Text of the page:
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My daughter had her first major dancing concert this week.  She does highland dancing, but it’s not just the traditional highland flings and bagpipes.  This concert included contemporary dance, hip-hop fused highland, and a very fun Celtic Bollywood Extravaganza, which my daughter was part of.

Now I realise highland dancing is a bit of an unusual choice, but there is a good reason behind it.

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My Dad’s originally from Scotland, so that’s part of it, but the main issue for me was wanting to find a form of dancing that was active and fun, but also conducive to a healthy body image.  You don’t have to be a stick insect to do highland.  Too often you see little girls in skimpy outfits, plastered with makeup, doing really inappropriate moves to really inappropriate music.

It’s like they’re 6 going on 16. 

I remember taking Caillie to a toddler dance class at the church around the corner and they were playing stuff like “I’m too sexy!”  That didn’t last long!  There’s a lot of reasearch now suggesting that little girls are growing up too fast, wanting to wear make-up, getting conerned about their appearance and body image, so I’m really grateful to have found a healthy, fun dance school for my girls, where the costumes aren’t too revealing and there are lots of positive role models among the teenagers.

Psychotherapist Collett Smart once told me that it was important for kids to have hobbies outside of school so they have a range of role models beyond just their school peers.  I’m certainly seeing the wisdom in that as I see my daughter starting to look up to some of the older girls there.  As a mother of girls, I’m also really aware that they take a lot of their cues from us.  So we have to take a good hard look at ourselves.  If we’re always dieting or trying to change ourselves then how can we tell our girls that they’re beautiful as they are?  In a culture that’s becoming obsessed with physical perfection, how far is too far?

I’m okay with decorating, but not with trying to change how I’m made.  That’s where I draw the line in the sand.  So wearing nice clothes, jewellery, nailpolish, and a bit of make-up is just decorating, but doing things to try to change the way I am made is not okay.  So for me, that rules out fake anything, crash dieting, botox, collagen injections, cosmetic surgery, anything in which we’re trying to alter our bodies or unrealistically reverse the ageing process, because that says we’re not good enough as we are.  Exactly where we draw that line will be different for everyone, but for me it’s about accepting that we come in different shapes and sizes and that we don’t have to strive for physical perfection.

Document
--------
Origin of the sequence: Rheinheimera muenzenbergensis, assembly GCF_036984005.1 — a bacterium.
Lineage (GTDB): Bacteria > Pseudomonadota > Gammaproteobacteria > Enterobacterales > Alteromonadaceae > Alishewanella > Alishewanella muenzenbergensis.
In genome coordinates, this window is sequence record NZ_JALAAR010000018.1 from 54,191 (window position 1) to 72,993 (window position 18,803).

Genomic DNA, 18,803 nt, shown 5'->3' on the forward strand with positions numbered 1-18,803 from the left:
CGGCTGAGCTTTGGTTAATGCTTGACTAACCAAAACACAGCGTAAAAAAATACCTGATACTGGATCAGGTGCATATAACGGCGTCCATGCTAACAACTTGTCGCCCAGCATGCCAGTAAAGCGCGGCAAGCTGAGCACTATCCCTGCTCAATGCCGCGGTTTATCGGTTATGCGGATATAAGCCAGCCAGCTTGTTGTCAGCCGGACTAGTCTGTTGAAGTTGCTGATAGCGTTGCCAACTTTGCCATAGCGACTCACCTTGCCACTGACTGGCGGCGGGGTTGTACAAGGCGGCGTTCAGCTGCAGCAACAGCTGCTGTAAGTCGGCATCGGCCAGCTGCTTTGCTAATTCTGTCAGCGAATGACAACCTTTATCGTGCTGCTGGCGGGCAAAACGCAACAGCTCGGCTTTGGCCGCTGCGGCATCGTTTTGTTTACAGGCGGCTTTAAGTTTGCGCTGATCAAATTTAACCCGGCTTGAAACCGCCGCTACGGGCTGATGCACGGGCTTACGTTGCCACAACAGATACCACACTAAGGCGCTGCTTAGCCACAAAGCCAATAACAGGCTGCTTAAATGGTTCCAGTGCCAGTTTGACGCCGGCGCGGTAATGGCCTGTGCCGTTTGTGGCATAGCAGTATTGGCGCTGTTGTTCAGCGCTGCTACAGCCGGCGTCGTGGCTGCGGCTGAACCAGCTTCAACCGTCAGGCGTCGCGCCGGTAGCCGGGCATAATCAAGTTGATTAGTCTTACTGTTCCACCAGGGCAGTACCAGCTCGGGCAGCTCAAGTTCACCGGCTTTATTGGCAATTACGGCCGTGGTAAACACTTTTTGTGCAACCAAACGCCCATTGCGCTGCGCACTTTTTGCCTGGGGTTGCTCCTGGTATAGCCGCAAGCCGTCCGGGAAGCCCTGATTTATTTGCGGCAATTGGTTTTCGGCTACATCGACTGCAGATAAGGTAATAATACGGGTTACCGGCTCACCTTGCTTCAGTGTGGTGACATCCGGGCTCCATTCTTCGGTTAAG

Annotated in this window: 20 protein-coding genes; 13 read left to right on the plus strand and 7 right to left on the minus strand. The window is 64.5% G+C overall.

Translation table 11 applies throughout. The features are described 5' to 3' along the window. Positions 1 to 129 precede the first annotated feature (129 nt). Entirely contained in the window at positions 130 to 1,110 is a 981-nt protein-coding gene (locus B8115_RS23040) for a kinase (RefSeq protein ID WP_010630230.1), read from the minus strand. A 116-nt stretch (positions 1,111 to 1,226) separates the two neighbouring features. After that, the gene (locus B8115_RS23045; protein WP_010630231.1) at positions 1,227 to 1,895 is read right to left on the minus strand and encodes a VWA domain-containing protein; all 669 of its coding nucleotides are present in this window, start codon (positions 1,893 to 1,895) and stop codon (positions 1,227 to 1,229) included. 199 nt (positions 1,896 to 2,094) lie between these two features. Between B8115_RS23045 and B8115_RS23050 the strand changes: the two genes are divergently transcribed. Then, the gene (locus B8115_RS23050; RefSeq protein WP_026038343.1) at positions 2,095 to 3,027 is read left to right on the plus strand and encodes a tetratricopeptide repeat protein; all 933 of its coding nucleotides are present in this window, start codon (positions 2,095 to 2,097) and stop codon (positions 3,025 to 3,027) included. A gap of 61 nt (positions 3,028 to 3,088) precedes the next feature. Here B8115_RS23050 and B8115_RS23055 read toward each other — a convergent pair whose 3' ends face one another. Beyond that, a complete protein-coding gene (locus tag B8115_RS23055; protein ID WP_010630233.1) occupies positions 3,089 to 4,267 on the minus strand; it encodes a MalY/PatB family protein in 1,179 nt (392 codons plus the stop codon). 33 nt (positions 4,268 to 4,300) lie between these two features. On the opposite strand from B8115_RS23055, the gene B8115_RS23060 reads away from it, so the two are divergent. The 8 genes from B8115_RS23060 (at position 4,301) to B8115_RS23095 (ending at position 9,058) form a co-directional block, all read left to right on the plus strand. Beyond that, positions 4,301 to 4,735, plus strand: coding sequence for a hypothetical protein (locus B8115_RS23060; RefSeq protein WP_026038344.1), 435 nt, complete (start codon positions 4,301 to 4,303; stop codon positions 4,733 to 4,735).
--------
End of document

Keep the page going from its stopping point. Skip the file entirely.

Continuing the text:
Social media has a lot to answer for in this area.  I recently attended a talk by Justine Toh from the Centre for Public Christianity where she talked about how the i-generation is using social media to create their own image.  Every time we post a glamorous selfie, or un-tag ourselves in an unflattering photo, we’re building this culture of perfection, which is causing our young girls to feel inadequate.  (Obviously some people do need to look professional on facebook – I’m not saying we should all be trogs!)  One time I got sick of all the glamorous profile pics you see on facebook, so I took a photo of myself with no make-up – I hadn’t even brushed my hair – it was just me how I actually look most of the time.  Anyway my husband saw the photo on facebook, put a filter on it on his i-pad and emailed it to me, as a favour.  And it did look better, but I was like “Noooo.”  I deliberately wanted a photo that’s completely natural.

OLYMPUS DIGITAL CAMERA So let’s resist the culture of perfection, people!  

Let’s teach our girls how to deconstruct those enhanced images they see on the bus stop billboards and show our girls that we’re happy with ourselves, just as we are.   Then maybe they’ll have a chance of being happy with themselves too.

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